Dread Central awarded the film a score of 3/5, commending the film's atmosphere, soundtrack, and set designs, but criticized the acting, weak script, and the film's first act. The review concluded their review by writing, "Puppet Master isn't what I would call a great film, but its heart is in the right place, and I've always been a huge fan of the evil doll subgenre of horror, making the film's shortcomings easily forgivable." [6] Wes R. from Oh the Horror.com gave the film a positive review stating, "Despite its flaws, Puppet Master emerges as one of the more enjoyable of the 'killer toy' type horror films". [7]


The film proved to be a cult hit, inspiring numerous sequels and prequels, with thirteen films released as of 2019, with twelve subsequent films released as of 2019 alongside two spin-offs.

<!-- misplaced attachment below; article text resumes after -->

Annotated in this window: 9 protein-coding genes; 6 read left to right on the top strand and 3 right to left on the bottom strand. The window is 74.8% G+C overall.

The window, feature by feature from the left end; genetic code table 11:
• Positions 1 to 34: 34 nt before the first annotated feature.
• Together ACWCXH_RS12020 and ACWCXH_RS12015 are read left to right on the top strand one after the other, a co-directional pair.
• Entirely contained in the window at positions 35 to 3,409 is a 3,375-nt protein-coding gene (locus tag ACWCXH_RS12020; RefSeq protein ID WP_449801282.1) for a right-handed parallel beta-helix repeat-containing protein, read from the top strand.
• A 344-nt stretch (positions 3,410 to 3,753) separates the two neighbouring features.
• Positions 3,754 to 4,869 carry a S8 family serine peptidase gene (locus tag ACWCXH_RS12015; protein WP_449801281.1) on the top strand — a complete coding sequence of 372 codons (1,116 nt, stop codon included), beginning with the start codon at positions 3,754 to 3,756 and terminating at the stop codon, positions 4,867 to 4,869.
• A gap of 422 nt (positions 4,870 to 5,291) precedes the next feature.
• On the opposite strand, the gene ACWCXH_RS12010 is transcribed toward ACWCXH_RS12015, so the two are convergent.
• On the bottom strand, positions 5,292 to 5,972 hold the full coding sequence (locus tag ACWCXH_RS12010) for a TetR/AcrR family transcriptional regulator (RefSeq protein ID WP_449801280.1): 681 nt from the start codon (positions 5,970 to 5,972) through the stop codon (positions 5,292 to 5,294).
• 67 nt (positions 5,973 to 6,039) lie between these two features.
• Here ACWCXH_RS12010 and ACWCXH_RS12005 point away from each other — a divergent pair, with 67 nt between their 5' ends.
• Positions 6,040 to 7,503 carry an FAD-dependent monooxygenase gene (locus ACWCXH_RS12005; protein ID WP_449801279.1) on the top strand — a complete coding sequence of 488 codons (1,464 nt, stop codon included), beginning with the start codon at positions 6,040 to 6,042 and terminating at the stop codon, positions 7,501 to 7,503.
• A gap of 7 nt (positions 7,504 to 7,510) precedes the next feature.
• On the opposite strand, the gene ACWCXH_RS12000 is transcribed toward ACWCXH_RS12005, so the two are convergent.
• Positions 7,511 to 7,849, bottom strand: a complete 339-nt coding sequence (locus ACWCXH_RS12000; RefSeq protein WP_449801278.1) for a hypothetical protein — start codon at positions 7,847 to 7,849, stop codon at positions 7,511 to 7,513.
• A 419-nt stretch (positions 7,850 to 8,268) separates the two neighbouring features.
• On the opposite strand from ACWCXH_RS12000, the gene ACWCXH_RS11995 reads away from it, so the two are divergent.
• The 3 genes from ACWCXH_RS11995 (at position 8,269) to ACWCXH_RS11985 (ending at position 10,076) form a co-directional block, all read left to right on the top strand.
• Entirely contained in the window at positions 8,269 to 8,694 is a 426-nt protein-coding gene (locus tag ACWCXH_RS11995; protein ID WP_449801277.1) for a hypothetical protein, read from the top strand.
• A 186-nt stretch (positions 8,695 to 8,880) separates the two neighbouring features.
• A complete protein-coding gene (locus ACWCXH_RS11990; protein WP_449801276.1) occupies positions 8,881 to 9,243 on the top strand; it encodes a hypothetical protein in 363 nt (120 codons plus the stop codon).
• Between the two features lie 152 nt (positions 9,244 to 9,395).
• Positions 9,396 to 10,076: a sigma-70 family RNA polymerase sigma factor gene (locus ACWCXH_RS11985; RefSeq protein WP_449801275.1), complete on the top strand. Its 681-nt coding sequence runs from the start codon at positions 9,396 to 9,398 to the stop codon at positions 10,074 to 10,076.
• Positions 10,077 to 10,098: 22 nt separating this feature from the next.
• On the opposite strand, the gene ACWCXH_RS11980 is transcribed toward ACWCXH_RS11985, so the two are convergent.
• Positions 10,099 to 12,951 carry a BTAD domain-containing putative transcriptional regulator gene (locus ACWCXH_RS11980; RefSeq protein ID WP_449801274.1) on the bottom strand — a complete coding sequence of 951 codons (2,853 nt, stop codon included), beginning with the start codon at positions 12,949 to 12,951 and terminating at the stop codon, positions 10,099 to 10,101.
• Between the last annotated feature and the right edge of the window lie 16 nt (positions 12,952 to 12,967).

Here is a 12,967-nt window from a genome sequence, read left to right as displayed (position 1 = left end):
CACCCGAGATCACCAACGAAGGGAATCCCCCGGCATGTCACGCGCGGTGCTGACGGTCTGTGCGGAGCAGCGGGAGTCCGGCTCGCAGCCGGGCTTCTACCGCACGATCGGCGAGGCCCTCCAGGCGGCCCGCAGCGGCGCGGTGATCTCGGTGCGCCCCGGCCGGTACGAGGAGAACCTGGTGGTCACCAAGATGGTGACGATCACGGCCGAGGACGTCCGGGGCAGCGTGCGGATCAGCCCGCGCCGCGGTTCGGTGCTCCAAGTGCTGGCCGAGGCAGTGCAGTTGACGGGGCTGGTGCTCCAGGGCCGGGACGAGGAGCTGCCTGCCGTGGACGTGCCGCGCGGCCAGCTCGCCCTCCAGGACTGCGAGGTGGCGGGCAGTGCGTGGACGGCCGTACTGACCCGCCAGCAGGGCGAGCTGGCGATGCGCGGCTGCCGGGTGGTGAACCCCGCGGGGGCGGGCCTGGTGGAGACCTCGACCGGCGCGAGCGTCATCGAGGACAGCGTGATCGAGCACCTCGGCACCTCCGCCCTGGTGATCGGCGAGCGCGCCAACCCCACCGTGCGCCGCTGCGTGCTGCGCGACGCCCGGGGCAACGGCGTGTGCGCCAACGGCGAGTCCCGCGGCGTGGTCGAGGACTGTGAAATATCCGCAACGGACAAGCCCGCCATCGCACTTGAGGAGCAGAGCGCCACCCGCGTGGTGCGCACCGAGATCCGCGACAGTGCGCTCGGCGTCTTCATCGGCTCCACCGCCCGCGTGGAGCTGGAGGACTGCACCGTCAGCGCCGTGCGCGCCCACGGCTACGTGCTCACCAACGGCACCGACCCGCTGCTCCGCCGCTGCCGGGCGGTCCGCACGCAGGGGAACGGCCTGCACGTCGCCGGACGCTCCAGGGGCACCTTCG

In March 2009, it was reported that Band is interested in remaking 1989's Puppet Master in 3-D. [8]

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<i>Puppet Master II</i>

Puppet Master II is a 1990 direct-to-video horror film written by David Pabian and directed by Dave Allen. It is the second film in the Puppet Master franchise, the sequel to 1989's Puppet Master, and stars Elizabeth Maclellan, Gregory Webb, Charlie Spradling, Jeff Weston and Nita Talbot as paranormal investigators who are terrorized by the animate creations of an undead puppeteer, played by Steve Welles.

<i>Puppet Master III: Toulons Revenge</i>

Puppet Master III: Toulon's Revenge is a 1991 direct-to-video horror film written by Charles Band, C. Courtney Joyner and David Schmoeller, and directed by David DeCoteau. It is the third film in the Puppet Master franchise, a prequel to 1989's Puppet Master and 1991's Puppet Master II, and stars Guy Rolfe as a puppeteer whose ability to animate lifeless material attracts the attention of the Nazis, whose members are played by Richard Lynch, Ian Abercrombie, and Walter Gotell.